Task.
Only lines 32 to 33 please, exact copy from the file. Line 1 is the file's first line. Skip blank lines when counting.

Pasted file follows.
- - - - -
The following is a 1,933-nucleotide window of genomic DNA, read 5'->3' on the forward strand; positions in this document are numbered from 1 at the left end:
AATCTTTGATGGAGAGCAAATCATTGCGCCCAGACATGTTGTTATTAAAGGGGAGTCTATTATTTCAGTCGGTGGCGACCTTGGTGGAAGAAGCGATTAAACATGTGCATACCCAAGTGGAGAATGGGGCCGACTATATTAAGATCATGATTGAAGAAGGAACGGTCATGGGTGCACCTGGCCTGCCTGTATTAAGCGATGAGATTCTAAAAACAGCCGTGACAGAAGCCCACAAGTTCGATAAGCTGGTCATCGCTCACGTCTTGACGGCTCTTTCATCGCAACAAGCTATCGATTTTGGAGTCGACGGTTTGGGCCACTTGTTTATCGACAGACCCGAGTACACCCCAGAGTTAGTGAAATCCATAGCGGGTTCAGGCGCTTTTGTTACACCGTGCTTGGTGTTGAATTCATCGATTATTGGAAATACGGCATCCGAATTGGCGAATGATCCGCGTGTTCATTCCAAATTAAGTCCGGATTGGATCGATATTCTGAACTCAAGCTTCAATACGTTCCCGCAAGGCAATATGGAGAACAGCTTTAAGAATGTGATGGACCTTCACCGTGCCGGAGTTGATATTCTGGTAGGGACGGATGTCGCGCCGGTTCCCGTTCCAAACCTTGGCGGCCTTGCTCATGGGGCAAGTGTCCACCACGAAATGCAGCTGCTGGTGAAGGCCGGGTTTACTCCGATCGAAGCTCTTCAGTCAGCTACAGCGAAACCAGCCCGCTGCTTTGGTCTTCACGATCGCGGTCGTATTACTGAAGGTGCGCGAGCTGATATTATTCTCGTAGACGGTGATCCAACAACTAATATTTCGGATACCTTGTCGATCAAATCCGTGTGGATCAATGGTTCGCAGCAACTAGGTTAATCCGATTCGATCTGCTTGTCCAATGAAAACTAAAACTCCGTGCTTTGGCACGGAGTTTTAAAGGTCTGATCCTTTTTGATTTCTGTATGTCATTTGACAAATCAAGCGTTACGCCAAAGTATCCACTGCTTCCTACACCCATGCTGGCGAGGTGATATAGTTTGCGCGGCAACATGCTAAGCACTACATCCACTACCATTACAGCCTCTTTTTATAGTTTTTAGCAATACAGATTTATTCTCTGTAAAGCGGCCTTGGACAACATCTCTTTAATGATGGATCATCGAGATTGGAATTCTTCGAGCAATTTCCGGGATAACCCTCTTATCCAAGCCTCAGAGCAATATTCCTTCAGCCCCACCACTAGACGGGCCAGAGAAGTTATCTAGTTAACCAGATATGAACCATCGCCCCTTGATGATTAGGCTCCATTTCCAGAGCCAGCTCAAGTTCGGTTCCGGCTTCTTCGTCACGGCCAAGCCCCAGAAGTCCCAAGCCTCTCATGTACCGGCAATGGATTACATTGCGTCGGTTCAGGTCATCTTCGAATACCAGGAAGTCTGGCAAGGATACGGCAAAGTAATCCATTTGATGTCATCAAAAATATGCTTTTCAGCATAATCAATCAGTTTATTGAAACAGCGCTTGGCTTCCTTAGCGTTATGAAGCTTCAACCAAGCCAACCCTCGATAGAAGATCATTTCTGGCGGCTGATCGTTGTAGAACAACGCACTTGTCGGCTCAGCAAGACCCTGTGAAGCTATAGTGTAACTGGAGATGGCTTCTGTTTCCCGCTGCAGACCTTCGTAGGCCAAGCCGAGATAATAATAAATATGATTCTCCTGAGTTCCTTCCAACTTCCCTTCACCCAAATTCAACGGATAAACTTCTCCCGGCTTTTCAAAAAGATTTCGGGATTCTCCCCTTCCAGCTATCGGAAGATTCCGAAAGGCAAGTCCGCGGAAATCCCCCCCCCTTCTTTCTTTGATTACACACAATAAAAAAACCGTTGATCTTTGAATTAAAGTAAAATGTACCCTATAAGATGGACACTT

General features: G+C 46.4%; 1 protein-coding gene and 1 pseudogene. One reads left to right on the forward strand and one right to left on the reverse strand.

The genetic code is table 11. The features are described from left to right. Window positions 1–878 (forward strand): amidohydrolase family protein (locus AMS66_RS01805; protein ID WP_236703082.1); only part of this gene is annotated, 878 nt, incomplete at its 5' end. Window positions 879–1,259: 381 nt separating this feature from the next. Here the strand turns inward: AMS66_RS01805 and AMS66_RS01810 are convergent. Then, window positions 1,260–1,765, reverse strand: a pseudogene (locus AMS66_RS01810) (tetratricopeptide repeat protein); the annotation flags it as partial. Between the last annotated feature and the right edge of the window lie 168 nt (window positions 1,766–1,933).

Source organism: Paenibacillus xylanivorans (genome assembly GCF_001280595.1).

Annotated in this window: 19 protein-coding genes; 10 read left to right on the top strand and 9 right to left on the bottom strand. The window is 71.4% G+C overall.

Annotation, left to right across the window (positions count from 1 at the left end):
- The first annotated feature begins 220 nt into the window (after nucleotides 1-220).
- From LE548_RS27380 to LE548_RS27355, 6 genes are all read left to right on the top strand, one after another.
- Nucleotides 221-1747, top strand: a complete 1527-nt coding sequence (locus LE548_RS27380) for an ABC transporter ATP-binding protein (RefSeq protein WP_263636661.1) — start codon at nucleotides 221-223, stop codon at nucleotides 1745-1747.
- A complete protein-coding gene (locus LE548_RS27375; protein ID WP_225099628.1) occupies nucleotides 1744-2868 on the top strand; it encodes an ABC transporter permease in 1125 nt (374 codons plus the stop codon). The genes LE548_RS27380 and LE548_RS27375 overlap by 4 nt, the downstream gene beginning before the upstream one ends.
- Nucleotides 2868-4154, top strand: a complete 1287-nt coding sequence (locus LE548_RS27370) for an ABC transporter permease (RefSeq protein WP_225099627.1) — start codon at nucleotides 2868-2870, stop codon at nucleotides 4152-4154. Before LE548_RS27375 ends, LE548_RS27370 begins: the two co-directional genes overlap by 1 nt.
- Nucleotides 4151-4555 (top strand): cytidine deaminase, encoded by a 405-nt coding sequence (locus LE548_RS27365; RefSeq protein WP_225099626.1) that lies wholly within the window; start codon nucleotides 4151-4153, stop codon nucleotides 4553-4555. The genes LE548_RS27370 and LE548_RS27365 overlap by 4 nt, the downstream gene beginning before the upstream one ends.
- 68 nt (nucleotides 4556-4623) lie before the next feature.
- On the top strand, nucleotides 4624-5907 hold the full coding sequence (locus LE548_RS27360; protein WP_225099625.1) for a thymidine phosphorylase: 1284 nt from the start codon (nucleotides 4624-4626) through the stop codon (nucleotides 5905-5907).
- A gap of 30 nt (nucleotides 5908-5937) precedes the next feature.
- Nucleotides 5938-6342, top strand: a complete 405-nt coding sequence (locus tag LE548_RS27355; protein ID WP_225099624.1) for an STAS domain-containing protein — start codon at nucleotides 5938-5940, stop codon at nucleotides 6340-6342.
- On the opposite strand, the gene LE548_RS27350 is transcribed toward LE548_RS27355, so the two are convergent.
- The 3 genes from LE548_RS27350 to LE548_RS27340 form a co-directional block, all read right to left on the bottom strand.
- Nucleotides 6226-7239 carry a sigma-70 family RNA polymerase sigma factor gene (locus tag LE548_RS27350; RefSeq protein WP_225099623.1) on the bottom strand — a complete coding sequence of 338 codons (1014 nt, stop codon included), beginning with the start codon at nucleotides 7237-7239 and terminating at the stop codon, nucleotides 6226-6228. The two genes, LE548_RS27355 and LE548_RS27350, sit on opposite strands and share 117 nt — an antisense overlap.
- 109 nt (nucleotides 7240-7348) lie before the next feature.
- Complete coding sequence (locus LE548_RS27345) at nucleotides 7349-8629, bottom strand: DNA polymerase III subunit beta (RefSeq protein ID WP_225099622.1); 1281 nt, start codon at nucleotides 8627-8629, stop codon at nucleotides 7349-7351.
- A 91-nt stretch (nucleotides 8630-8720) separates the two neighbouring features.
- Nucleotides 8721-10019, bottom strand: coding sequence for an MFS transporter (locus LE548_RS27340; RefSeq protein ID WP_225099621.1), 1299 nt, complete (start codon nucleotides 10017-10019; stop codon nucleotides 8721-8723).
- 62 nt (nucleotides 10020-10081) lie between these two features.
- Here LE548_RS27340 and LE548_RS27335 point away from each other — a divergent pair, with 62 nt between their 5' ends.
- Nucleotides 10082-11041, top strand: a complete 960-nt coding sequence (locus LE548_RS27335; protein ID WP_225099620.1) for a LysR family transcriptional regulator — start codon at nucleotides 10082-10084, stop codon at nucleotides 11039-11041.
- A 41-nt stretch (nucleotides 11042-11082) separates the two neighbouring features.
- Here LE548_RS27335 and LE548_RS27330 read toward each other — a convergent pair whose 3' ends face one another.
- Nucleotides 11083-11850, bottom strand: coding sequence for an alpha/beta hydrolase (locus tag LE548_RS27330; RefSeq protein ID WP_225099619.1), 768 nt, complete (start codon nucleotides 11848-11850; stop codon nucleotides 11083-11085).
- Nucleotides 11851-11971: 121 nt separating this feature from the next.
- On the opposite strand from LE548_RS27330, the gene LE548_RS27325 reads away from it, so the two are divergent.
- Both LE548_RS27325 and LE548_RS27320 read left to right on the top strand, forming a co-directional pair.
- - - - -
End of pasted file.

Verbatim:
- On the opposite strand from LE548_RS27330, the gene LE548_RS27325 reads away from it, so the two are divergent.
- Both LE548_RS27325 and LE548_RS27320 read left to right on the top strand, forming a co-directional pair.